Frequently Asked Questions

General Safety 

Who is my Department Safety Advisor

What is LHAT?

The Laboratory Hazard Assessment Tool (LHAT) is a web-based system intended to identify hazards and appropriate Personal Protective Equipment (PPE) in laboratories. LHAT identifies appropriate PPE to be used in labs based on hazards identified.

How do I obtain Personal Protective Equipment (PPE) for new lab employees?

Principle Investigators must ensure new employees complete the LHAT and associated PPE training to obtain PPE from EH&S (while supplies last). Please contact EH&S PPE coordinator at [email protected] or go to the EH&S PPE program web page to learn more.

Where can I find the Illness & Injury Reporting Tool?

Where can I order biohazard/radioactive/chemical waste bags?

Hazardous material waste bags can be ordered through BearBuy.

How do I dispose of the broken glass cardboard boxes?

Broken glass must be disposed of in cardboard boxes clearly labeled with “Broken Glass”. Cardboard boxes must be taped closed. Please notify custodial services or place a note on the box for removal.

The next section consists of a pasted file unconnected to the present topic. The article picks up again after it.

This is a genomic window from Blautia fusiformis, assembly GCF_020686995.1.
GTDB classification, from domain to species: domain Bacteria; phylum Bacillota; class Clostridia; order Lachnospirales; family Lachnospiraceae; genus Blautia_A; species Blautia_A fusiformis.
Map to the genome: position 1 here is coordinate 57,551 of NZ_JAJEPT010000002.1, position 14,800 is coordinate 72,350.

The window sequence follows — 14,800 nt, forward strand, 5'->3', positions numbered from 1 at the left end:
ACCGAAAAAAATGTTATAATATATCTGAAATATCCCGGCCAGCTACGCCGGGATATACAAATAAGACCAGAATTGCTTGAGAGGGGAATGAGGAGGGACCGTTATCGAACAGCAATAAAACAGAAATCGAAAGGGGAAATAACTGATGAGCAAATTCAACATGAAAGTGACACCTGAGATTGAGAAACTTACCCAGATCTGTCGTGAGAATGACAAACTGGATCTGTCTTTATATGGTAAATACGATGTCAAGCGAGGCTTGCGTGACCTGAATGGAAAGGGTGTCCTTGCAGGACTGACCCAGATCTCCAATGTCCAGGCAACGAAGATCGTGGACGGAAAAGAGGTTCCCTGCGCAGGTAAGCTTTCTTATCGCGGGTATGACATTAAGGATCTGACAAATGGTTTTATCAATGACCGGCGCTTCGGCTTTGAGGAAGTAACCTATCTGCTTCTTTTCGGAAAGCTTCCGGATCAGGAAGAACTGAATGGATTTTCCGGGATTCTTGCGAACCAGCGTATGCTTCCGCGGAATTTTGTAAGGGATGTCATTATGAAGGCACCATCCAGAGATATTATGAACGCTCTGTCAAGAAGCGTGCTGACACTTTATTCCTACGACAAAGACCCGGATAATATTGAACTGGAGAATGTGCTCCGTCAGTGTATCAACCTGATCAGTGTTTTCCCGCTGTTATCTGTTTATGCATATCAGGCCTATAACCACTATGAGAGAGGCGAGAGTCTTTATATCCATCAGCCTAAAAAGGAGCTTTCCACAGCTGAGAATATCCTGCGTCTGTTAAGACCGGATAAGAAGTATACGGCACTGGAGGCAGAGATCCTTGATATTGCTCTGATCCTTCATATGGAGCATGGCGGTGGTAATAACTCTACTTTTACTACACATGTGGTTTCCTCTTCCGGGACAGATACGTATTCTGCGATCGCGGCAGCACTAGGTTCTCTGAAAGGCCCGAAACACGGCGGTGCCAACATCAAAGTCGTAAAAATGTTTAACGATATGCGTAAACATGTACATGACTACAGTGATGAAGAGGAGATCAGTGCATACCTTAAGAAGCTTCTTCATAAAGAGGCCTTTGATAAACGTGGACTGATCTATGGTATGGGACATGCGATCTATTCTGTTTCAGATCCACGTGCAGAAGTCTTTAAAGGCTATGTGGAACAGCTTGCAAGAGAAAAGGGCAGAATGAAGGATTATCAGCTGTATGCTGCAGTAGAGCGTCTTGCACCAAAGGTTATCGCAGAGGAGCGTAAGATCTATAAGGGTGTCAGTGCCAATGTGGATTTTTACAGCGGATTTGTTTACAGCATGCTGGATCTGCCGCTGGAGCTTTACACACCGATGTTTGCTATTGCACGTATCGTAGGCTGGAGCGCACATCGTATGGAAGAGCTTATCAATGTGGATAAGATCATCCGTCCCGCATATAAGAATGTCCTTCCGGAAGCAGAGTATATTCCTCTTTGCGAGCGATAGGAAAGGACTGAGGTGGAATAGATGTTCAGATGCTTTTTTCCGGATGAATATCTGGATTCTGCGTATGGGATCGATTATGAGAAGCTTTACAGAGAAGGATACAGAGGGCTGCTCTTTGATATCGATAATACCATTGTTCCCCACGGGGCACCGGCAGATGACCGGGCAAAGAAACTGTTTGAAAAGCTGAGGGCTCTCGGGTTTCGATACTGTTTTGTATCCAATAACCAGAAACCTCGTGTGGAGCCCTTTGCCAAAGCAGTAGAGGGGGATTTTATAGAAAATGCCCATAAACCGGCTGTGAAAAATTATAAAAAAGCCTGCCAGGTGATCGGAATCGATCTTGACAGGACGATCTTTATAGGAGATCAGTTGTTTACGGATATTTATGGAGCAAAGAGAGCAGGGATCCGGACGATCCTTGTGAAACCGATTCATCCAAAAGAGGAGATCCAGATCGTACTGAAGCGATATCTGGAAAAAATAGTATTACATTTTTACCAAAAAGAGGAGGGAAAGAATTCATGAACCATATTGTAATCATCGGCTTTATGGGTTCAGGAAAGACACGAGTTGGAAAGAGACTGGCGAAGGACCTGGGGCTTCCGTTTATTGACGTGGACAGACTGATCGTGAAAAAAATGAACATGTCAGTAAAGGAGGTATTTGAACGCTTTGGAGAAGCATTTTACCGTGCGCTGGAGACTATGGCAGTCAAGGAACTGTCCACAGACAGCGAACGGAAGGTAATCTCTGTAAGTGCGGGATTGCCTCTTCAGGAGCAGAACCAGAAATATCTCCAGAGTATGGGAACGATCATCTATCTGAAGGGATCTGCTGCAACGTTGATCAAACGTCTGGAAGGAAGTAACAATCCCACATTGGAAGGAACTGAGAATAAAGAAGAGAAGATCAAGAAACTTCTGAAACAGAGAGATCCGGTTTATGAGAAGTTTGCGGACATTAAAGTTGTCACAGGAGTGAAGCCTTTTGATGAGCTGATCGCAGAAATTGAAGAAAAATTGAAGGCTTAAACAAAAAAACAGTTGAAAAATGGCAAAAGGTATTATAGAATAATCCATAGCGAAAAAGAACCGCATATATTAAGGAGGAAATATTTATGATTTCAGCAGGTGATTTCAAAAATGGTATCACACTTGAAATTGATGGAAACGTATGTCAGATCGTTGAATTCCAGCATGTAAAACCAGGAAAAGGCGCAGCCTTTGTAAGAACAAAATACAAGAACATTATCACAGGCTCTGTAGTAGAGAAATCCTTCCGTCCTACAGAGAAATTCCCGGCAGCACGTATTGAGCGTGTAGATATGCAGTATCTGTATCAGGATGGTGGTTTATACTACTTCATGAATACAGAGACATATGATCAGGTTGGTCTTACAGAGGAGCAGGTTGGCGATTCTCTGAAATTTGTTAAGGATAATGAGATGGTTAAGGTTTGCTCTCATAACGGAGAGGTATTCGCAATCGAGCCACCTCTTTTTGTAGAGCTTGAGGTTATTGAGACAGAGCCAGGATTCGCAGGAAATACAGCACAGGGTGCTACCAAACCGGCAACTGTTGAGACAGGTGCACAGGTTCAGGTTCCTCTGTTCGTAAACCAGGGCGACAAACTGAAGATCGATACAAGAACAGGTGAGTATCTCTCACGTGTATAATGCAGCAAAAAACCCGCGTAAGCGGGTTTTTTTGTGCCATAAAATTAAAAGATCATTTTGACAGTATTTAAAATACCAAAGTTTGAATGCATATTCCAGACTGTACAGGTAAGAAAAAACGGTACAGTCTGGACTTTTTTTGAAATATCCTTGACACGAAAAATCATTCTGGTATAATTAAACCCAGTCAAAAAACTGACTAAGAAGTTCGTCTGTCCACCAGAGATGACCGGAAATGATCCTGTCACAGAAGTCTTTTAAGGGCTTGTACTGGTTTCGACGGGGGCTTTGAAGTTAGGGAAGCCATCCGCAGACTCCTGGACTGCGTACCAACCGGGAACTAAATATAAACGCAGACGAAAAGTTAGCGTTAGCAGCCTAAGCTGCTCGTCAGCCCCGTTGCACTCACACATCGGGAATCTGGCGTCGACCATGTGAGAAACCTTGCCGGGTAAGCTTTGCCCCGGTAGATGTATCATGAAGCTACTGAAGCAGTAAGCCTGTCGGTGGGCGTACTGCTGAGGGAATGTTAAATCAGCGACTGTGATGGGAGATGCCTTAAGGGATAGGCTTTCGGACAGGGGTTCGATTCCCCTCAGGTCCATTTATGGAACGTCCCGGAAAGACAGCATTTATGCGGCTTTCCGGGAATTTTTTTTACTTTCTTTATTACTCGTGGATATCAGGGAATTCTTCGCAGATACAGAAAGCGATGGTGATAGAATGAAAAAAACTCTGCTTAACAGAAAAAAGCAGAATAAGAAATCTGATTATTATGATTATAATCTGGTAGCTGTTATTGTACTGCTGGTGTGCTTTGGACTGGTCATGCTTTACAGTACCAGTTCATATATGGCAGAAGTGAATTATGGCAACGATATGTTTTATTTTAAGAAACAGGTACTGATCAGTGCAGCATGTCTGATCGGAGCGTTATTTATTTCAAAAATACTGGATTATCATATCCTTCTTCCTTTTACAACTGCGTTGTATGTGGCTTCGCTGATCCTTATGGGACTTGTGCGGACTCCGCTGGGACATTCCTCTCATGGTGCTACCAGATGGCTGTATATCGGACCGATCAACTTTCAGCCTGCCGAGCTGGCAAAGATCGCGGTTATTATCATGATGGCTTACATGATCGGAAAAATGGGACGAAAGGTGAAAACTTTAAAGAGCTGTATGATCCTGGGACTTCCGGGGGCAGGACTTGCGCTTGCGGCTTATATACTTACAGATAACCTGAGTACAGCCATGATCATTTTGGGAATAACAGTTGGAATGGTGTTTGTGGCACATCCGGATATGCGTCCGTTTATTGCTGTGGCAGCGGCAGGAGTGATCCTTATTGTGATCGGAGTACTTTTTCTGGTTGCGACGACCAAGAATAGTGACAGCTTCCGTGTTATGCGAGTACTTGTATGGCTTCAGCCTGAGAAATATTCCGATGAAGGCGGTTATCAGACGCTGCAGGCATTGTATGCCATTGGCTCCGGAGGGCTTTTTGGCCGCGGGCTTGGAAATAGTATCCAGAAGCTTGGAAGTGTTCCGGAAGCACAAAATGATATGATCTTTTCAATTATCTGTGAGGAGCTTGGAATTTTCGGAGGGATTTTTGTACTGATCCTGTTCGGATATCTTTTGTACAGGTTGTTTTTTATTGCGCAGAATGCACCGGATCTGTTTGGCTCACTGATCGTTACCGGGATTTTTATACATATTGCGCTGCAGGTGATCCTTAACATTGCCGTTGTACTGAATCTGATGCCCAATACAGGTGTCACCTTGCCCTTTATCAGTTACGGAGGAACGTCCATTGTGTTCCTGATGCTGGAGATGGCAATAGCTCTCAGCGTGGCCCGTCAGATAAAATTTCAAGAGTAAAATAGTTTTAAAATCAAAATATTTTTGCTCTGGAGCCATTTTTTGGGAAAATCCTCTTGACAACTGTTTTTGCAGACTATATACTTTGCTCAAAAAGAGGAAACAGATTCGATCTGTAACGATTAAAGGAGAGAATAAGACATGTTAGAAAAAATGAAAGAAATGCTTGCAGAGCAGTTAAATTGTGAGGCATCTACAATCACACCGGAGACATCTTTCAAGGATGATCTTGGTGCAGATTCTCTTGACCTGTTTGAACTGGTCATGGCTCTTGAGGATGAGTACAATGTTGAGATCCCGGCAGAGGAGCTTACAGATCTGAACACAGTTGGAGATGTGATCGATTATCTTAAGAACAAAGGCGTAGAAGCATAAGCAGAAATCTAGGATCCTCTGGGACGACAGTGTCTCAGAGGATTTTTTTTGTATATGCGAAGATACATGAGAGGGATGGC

How do I dispose of pipettes?

Glass Pasteur pipettes must be disposed of in a sharps container. Contaminated plastic serological pipettes must be disposed in a container displaying the appropriate label (e.g. Radioactive, Biological or Chemical). Non-contaminated plastic serological pipettes must be placed in a plastic-lined cardboard box. When the box is full, it should be taped up for removal by custodial staff. More information is available in our Plastic Pipette Packaging and Disposal Procedures Guide.

How often does EH&S inspect laboratories?

Your Department Safety Advisor (DSA) conducts laboratory inspections quarterly.

What safety training do I need to take?

Safety training is required for all laboratory staff. Please refer to the “What training is needed?” matrix to determine which safety training applies to you.

Whom do I contact to have fume hood for biosafety cabinet certification?

Fume hood certification is conducted by technicians from UCSF Environment, Health & Safety. Please call (415) 476-1771 at Parnassus or (415) 514-4107 at Mission Bay/SFGH to have your fume hood certified. Biosafety cabinet certification can be performed by Technical Safety Services or Adapt Certification.

When do I add or remove users to authorizations?

All new laboratory workers must be added to laboratory research authorizations before they start bench work. Users should be removed when they leave the laboratory.

Where do I submit an Emergency Action Plan (EAP)?

EAP can be submitted online at UCSF Police Department.


How do I dispose of biohazardous waste/sharps?

Please call (415) 476-1771 at Parnassus or (415) 514-4107 at Mission Bay to coordinate biohazards/waste sharps disposal. See detailed CHART for procedures.